The Hall is hoping to find a way to strike very different tones this year: Celebrating the new Hall of Famers, while also paying tribute to giants of the game who have died in recent weeks — Bryant, former NBA Commissioner David Stern and legendary high school coach Morgan Wootten among them.

“There’s a great sensitivity ... but it’s going to be done the right way,” Colangelo said.

Catchings is also a past WNBA MVP, won a national championship under coach Pat Summitt at Tennessee and was a four-time All-American with the Lady Vols.

“I’m just so blessed,” Catchings said. “I’m so thankful.”

The Hall also announced its Curt Gowdy Media Award recipients for this year: sportswriter and commentator Michael Wilbon, who spent three decades at The Washington Post and now is with ESPN, and longtime NBA play-by-play commentator Mike Breen — the voice of the NBA Finals.

Breen learned of his award on a plane, when he got an email a few days ago. He cried then, and his eyes welled with tears again Friday — as they likely will at what promises to be a very emotional ceremony as the game continues mourning Bryant’s death.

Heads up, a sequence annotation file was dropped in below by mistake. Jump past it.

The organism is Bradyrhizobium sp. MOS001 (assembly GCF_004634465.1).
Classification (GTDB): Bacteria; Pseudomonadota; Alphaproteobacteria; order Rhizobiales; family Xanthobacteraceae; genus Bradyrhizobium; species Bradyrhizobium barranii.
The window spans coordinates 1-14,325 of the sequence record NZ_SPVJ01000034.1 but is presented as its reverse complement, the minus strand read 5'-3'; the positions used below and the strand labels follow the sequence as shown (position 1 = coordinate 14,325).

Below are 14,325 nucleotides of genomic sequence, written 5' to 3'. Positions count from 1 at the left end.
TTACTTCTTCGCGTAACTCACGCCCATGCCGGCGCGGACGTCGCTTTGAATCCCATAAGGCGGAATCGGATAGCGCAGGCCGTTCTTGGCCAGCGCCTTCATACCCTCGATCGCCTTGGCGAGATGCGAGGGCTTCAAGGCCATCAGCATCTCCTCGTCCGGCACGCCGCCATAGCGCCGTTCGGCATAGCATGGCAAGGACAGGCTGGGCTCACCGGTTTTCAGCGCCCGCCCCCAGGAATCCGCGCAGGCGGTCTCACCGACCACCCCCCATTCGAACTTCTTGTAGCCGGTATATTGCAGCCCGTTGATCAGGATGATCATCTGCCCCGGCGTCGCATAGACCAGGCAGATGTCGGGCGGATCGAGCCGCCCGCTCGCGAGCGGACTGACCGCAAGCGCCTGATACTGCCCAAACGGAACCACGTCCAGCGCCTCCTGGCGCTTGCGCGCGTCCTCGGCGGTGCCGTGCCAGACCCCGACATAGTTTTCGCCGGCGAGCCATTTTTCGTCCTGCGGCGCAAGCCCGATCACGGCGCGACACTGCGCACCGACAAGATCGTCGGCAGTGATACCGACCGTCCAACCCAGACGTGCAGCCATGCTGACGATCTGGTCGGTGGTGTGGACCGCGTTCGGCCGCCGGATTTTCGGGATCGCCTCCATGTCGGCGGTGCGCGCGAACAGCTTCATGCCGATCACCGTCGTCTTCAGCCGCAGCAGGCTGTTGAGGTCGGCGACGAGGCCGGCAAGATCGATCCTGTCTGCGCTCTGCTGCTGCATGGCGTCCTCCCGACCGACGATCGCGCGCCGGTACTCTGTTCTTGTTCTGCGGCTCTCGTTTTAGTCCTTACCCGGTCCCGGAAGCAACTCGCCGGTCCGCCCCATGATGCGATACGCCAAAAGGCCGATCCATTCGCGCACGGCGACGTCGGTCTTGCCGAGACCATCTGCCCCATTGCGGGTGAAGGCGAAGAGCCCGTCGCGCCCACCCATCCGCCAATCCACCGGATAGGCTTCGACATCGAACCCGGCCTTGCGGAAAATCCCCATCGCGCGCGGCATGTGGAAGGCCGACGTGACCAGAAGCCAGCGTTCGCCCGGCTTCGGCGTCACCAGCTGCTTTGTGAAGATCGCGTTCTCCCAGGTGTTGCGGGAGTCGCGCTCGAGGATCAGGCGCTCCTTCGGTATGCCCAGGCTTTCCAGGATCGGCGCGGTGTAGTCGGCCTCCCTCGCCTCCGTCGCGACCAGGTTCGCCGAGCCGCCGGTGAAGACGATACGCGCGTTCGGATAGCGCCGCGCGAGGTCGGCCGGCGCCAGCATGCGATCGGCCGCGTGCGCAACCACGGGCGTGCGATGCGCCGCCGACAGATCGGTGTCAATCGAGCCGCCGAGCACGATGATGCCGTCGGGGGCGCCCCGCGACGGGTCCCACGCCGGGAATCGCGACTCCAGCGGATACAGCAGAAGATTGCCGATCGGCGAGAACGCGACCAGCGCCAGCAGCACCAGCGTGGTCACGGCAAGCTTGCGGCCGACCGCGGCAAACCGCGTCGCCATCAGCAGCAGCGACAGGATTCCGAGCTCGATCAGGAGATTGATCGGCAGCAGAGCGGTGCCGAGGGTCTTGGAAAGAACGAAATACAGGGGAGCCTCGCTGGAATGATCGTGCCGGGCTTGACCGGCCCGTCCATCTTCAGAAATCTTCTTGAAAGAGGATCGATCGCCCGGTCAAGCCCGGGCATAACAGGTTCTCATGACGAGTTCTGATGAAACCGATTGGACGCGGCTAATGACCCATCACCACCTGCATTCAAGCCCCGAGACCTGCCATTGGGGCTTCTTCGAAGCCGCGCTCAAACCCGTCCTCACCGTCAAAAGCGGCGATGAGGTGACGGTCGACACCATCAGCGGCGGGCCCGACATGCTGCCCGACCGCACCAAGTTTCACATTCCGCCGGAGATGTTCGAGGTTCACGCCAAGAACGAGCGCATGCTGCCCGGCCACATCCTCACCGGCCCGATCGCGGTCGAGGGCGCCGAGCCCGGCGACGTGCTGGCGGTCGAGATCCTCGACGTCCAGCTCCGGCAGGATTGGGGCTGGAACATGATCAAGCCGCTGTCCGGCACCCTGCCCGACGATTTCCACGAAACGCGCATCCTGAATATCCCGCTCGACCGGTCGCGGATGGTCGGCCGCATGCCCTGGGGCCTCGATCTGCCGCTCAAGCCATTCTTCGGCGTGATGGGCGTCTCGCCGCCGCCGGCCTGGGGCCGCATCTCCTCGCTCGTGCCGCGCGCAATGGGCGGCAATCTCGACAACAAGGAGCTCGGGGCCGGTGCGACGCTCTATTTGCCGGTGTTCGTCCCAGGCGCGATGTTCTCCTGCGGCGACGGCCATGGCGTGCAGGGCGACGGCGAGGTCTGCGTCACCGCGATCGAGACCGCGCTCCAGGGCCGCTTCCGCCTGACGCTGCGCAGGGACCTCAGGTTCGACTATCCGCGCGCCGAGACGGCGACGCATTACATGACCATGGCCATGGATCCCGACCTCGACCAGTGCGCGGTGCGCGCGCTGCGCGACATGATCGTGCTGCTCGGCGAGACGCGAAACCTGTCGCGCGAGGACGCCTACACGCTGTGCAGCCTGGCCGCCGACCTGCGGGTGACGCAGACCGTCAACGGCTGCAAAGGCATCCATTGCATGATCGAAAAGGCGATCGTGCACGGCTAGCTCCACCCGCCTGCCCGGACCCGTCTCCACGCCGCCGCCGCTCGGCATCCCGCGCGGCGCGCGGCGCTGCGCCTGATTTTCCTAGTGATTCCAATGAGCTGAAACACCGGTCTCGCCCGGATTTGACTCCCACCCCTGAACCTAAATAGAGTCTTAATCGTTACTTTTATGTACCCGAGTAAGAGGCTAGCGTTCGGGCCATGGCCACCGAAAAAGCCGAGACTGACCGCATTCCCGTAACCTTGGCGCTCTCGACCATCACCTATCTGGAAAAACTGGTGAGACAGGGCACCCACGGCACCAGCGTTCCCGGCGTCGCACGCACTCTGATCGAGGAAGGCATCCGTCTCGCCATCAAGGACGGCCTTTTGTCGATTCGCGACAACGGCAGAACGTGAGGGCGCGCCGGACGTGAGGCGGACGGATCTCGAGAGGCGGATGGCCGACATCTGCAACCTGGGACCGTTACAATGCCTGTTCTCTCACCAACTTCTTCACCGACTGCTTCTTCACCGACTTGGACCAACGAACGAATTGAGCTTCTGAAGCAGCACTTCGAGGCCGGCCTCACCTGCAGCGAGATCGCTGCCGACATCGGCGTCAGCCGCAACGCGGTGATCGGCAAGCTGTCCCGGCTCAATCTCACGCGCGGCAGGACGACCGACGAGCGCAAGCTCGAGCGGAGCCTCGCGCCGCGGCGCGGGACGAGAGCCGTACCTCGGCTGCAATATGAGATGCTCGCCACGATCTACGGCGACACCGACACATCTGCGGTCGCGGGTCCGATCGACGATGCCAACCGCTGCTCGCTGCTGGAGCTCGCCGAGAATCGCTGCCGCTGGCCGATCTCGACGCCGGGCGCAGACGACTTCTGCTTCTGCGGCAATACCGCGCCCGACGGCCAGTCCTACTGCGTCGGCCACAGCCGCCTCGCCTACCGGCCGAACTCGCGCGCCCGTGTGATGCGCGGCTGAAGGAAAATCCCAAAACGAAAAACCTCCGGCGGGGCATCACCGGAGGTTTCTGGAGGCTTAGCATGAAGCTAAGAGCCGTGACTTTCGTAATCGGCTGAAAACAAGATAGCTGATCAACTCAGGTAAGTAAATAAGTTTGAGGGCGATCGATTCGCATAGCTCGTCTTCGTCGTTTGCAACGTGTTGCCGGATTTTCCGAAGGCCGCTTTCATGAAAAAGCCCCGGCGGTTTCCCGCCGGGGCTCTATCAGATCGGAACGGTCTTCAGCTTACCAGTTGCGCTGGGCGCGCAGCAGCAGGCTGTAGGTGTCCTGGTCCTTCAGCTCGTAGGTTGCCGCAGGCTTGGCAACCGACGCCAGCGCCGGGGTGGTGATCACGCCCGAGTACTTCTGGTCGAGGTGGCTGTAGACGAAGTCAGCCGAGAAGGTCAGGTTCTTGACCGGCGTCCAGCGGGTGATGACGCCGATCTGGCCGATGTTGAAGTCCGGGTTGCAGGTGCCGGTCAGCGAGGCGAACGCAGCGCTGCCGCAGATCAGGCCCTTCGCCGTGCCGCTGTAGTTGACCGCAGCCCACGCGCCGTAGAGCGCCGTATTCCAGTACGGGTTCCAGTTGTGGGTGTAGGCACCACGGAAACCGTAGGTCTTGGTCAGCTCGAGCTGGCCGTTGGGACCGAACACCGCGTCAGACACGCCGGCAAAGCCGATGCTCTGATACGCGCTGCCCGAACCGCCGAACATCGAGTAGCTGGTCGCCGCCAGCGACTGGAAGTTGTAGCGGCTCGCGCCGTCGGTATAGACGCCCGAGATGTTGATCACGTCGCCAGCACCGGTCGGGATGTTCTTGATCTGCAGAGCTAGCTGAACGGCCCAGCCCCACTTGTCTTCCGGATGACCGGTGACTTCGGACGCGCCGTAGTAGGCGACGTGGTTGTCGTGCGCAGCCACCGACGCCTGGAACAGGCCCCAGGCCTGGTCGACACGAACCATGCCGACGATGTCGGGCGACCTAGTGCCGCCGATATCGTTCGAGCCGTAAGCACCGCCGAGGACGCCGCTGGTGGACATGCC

“It’s going to be incredibly sad,” Breen said. “We did a game, the first Laker game on ESPN after his passing and it was the saddest thing I’ve ever been a part of from a professional standpoint and I hope I never have to be a part of anything like that again. He was so full of life and it seemed like he was never happier or more at ease.

“And then you add in the other victims, the kids, it’s going to be the most emotional induction ceremony ever — without question, and rightfully so.”

A pair of new Gowdy awards were also unveiled. Turner’s “Inside The NBA” crew of Ernie Johnson, Charles Barkley, Kenny Smith and Shaquille O’Neal were announced as the first winners in the Transformative Media category. And longtime sportscaster Jim Gray was the first recipient of the Insight Media Award.

Also, the John W. Bunn Lifetime Achievement Award will be awarded posthumously to Tim Nugent, the founder of the National Wheelchair Basketball Association.